LANTERN HILL RESERVATION, Conn. – The reversal of its federal recognition last year put the Eastern Pequot Tribal Nation through something like post-traumatic stress disorder.
Personal tensions wracked the tribal council. Prominent leaders of its recent reunification handed in their resignations. A physical altercation between two tribal mainstays put one in the hospital with a heart attack. Financial backers withdrew support, and the tribal government had to vacate its off-reservation office.
But the 1,100-member tribe has survived worse disasters since European settlers came to what is now Connecticut. A family spirit prevailed at its recent annual pow wow on the rugged hill that has been its reservation since 1683.
“The idea is that we’re still alive,” said Lewis Randall, elected as tribal chairman in something of an upset at the July 22 annual meeting, the day before the pow wow.
Randall, a well-known local educator and athlete, took over from Marcia Jones Flowers, chairman of the tribe through its reunification and approval of its recognition petition, which received “positive determinations” from two federal administrations before it was brusquely overturned in September 2005.
In spite of the crushing blow from the Interior Department, tribal unity appeared to be holding firm. The tribe split into two family-based factions in the early 1970s, apparently in a struggle over a seat on the state’s newly legislated Connecticut Indian Affairs Council. The smaller group filed a separate recognition petition as the Paucatuck Eastern Pequots.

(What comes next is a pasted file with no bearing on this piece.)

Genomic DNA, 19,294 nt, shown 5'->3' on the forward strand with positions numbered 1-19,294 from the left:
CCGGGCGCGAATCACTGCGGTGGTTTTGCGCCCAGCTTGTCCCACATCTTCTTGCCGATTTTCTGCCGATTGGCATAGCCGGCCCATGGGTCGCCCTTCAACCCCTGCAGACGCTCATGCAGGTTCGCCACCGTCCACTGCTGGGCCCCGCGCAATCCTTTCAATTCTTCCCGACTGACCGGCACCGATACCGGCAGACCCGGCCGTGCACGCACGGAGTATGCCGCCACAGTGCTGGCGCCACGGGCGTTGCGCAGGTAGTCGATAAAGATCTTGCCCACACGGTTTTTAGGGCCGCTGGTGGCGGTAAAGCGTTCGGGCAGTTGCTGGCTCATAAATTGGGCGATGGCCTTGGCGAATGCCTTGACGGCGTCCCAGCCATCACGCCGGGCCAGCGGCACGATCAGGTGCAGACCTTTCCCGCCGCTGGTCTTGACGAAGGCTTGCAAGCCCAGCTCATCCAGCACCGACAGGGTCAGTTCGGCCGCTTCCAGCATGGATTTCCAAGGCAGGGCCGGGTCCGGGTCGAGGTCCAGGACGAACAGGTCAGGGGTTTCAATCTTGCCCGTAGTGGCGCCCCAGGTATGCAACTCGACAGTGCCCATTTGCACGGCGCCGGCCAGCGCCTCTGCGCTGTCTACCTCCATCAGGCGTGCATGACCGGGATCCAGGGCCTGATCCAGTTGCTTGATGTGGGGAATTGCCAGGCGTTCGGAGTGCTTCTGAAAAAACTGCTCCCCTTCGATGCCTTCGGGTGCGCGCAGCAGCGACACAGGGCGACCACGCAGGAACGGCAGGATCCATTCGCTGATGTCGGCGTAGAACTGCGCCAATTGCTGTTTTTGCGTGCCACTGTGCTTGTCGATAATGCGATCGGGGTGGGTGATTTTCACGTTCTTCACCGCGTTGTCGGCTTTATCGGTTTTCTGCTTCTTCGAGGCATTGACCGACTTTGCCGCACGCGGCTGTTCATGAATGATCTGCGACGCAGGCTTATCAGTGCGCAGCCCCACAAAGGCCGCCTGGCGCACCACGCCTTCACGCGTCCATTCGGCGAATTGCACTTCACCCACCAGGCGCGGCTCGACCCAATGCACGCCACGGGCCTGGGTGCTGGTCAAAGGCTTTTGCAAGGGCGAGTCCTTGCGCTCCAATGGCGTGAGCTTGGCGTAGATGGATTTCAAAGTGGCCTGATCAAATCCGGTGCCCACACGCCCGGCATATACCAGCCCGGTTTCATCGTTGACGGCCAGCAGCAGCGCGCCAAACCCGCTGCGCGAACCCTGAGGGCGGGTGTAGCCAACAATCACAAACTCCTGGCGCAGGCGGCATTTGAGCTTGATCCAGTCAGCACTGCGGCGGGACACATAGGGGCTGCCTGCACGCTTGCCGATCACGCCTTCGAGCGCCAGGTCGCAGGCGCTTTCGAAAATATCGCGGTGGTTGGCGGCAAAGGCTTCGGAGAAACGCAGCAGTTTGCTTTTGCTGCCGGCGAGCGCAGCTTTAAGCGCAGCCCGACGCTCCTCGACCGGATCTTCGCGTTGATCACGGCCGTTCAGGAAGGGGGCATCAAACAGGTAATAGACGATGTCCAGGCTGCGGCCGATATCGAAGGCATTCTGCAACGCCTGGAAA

In the first round of recognition, the BIA combined the two petitions, to create a single “historic” Eastern Pequot Tribal Nation. Then, Flowers and Paucatuck matriarch Agnes Cunha presided over the delicate process of negotiating a new tribal constitution and reintegrating the membership.
Although Cunha and her son, James, resigned their leadership positions in January at the peak of the post-traumatic tensions, the recently elected council includes two former “Paucs.” Flowers told Indian Country Today that she and Agnes Cunha remain in close touch. “She’s become my best friend,” Flowers said. Randall said he planned to draw on the talents of the former leaders. “All skills will be used, and all member skills will be used,” he said.
“Their skills are immense,” he said, “and when used in a proper manner can make us even stronger. Everybody is involved.”
Randall emphasized tribal unity. “That part is just incredible,” he said. “We have our red-tailed hawk clan, and we have our turtle clan. If you can just picture it, the red-tailed hawk is up there circling and looking out, and you have the turtle on the ground making sure that things are checked out. They work together.”
Randall expressed the tribe’s bitterness over the recognition reversal. “When you have an unknown person at an interim position being told that he’s going to make the final decision, and have that kind of person just overturn two positives by two separate administrations at the federal level, now anyone in his right mind can see there had to be political maneuvering.